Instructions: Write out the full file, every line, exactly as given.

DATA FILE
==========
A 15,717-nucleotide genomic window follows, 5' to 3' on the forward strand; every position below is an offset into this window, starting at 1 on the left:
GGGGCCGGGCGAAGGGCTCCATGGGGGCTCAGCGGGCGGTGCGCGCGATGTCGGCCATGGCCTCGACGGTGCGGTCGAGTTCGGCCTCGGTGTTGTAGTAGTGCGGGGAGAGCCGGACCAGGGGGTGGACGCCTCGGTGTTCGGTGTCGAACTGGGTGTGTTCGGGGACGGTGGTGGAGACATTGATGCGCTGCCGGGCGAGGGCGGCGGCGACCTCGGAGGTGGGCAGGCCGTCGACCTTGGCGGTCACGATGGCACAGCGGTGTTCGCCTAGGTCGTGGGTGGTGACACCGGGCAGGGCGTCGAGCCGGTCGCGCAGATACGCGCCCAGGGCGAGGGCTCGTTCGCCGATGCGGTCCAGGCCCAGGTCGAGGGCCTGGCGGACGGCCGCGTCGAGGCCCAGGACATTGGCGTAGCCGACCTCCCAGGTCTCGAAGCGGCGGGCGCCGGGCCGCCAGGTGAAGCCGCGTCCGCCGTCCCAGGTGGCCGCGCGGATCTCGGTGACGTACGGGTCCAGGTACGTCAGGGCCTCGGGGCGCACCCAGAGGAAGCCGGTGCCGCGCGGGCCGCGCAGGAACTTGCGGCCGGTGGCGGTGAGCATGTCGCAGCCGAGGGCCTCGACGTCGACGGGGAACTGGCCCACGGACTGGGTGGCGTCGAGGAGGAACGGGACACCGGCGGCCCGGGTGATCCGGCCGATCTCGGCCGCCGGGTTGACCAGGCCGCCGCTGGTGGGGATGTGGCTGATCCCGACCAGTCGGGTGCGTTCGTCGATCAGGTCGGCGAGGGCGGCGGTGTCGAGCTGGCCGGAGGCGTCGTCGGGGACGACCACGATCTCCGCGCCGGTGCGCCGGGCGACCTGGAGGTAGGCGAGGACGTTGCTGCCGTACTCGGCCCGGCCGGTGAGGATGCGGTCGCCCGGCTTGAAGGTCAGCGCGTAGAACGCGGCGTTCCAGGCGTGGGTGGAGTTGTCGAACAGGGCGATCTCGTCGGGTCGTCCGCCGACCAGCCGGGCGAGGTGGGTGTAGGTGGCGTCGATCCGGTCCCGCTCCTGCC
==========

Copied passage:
A 15,717-nucleotide genomic window follows, 5' to 3' on the forward strand; every position below is an offset into this window, starting at 1 on the left:
GGGGCCGGGCGAAGGGCTCCATGGGGGCTCAGCGGGCGGTGCGCGCGATGTCGGCCATGGCCTCGACGGTGCGGTCGAGTTCGGCCTCGGTGTTGTAGTAGTGCGGGGAGAGCCGGACCAGGGGGTGGACGCCTCGGTGTTCGGTGTCGAACTGGGTGTGTTCGGGGACGGTGGTGGAGACATTGATGCGCTGCCGGGCGAGGGCGGCGGCGACCTCGGAGGTGGGCAGGCCGTCGACCTTGGCGGTCACGATGGCACAGCGGTGTTCGCCTAGGTCGTGGGTGGTGACACCGGGCAGGGCGTCGAGCCGGTCGCGCAGATACGCGCCCAGGGCGAGGGCTCGTTCGCCGATGCGGTCCAGGCCCAGGTCGAGGGCCTGGCGGACGGCCGCGTCGAGGCCCAGGACATTGGCGTAGCCGACCTCCCAGGTCTCGAAGCGGCGGGCGCCGGGCCGCCAGGTGAAGCCGCGTCCGCCGTCCCAGGTGGCCGCGCGGATCTCGGTGACGTACGGGTCCAGGTACGTCAGGGCCTCGGGGCGCACCCAGAGGAAGCCGGTGCCGCGCGGGCCGCGCAGGAACTTGCGGCCGGTGGCGGTGAGCATGTCGCAGCCGAGGGCCTCGACGTCGACGGGGAACTGGCCCACGGACTGGGTGGCGTCGAGGAGGAACGGGACACCGGCGGCCCGGGTGATCCGGCCGATCTCGGCCGCCGGGTTGACCAGGCCGCCGCTGGTGGGGATGTGGCTGATCCCGACCAGTCGGGTGCGTTCGTCGATCAGGTCGGCGAGGGCGGCGGTGTCGAGCTGGCCGGAGGCGTCGTCGGGGACGACCACGATCTCCGCGCCGGTGCGCCGGGCGACCTGGAGGTAGGCGAGGACGTTGCTGCCGTACTCGGCCCGGCCGGTGAGGATGCGGTCGCCCGGCTTGAAGGTCAGCGCGTAGAACGCGGCGTTCCAGGCGTGGGTGGAGTTGTCGAACAGGGCGATCTCGTCGGGTCGTCCGCCGACCAGCCGGGCGAGGTGGGTGTAGGTGGCGTCGATCCGGTCCCGCTCCTGCC